Monday, May 14, 2012

Bahrain backs Saudi plan to unify six Persian Gulf Arab states: report

(From R to L) the UAE premier, Bahrain’s King Hamad, Saudi King Abdullah, Omani deputy premier, the Qatari ruler and the Kuwaiti king (file photo)

Source: Press TV

Bahraini Prime Minister Prince Khalifa bin Salman Al Khalifa has declared Manama’s support for a Saudi plan to unify the six Arab states of the [Persian] Gulf Cooperation Council, a report says.

According to a report published by the Saudi newspaper al-Riyadh on Sunday, the Bahraini premier said the “option of a union has become urgent.”

Riyadh is reportedly seeking to initially merge with Manama in line with a proposal to unify the six Arab states of Saudi Arabia, Bahrain, Kuwait, Qatar, the United Arab Emirates and Oman.

Leaders of the [Persian] Gulf Cooperation Council states are expected to meet and discuss the Saudi proposal on May 14. The Arab states claim the purpose of the unity is to counter regional threats.

In December 2011, Saudi King Abdullah called on the council members to move “beyond the stage of cooperation and into the stage of unity in a single entity.”

The Bahraini premier told al-Riyadh the [Persian] Gulf Cooperation Council must “concentrate during this period on achieving and ensuring security and increasing coordination in the fields of security, military and defense by adopting a unified [Persian] Gulf security structure to protect the council’s states.”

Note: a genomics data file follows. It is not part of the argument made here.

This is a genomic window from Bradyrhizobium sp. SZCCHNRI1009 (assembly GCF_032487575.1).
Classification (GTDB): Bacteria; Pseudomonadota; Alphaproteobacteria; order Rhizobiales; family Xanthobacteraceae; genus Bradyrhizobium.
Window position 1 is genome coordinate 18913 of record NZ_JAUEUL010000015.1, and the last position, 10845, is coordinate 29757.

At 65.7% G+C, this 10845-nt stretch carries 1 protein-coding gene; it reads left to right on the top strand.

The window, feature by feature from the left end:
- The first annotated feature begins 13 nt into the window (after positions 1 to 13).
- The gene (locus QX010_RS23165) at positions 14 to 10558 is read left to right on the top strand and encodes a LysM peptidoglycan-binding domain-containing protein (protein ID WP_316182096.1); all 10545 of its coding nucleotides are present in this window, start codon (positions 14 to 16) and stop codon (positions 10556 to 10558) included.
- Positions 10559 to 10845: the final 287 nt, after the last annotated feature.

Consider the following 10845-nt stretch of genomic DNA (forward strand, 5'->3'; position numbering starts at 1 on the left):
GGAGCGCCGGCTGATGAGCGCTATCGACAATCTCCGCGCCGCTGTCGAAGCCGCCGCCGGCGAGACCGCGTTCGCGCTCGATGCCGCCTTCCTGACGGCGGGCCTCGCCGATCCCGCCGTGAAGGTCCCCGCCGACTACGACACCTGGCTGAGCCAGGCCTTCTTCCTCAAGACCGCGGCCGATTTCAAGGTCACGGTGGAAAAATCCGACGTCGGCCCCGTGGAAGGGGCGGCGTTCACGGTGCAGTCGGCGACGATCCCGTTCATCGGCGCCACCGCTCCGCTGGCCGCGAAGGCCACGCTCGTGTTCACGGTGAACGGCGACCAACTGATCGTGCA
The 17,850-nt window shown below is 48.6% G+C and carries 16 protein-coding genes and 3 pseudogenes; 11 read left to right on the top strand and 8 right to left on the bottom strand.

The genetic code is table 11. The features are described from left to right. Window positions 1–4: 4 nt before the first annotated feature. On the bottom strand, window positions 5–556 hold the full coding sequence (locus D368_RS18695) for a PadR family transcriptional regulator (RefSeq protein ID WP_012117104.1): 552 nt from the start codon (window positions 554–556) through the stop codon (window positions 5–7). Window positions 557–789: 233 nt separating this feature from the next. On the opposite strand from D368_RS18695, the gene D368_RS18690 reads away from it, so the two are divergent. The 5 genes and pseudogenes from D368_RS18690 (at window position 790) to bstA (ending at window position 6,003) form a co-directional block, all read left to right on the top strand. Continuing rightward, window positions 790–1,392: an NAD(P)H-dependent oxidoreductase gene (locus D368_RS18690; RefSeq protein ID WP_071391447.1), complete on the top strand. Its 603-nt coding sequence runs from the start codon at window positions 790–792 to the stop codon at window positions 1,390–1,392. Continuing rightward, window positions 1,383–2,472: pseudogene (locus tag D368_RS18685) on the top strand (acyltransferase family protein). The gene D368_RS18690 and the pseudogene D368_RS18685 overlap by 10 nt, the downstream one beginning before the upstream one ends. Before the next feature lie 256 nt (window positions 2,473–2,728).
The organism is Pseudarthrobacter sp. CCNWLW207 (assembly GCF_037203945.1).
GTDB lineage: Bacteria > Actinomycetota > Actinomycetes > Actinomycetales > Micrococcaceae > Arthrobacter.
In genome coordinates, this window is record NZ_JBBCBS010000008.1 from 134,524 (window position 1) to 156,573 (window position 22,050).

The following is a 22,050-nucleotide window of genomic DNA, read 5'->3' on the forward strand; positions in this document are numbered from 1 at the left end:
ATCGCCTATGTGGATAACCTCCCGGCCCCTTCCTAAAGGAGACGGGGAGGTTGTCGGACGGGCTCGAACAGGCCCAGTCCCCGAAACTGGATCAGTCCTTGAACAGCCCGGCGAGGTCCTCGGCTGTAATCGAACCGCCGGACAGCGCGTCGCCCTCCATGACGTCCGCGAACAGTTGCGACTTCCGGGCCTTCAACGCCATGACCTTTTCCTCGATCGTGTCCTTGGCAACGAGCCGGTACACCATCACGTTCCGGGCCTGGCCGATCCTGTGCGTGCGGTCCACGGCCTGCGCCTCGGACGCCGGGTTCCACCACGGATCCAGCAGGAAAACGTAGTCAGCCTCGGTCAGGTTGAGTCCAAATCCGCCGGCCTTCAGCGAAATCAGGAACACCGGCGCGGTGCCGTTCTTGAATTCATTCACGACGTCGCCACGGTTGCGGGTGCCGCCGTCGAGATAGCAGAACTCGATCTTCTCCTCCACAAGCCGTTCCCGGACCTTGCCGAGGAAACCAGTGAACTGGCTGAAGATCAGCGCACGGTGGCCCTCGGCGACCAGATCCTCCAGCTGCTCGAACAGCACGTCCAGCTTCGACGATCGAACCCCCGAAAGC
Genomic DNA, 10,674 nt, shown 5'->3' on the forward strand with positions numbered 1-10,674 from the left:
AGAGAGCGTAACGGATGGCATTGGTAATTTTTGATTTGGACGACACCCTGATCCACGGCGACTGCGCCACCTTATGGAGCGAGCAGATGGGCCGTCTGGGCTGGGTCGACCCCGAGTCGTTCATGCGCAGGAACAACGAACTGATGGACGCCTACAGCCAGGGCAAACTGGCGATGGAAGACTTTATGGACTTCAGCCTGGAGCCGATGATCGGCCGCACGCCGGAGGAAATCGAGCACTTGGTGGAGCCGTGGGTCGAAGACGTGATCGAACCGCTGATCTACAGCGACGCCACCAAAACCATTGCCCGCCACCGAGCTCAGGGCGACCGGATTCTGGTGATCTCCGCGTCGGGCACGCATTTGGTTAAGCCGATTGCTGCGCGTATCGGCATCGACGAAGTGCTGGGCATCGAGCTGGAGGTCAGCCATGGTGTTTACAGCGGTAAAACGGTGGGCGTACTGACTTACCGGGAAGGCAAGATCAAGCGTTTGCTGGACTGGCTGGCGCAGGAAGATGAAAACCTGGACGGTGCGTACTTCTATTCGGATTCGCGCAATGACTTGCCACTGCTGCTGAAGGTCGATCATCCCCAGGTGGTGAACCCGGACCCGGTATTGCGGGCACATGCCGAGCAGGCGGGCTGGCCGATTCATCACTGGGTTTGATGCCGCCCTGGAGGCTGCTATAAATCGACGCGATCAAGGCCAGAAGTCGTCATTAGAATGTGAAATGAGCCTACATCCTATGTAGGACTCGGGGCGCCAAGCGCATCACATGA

Bahraini Information Minister Samira Rajab said on Saturday the idea of Arab union could follow the “European Union model.”

The report by al-Riyadh comes as Sheikh Ali Salman, leader of the main Bahraini opposition group, al-Wefaq, censured the unity proposal on Sunday, demanding a referendum on the issue to be held in all the six Arab countries.

“Bahrain gained its independence (in 1971) following a referendum” overseen by the United Nations, Salman said in a speech.

The Bahraini opposition leader also stated that the people of Bahrain “alone have the right” to decide and the ruling Al Khalifa regime has “no right to decide a union or confederation with any country.”

A committee of representatives from the six Arab states will submit its findings on the Saudi proposal to the meeting on Monday.

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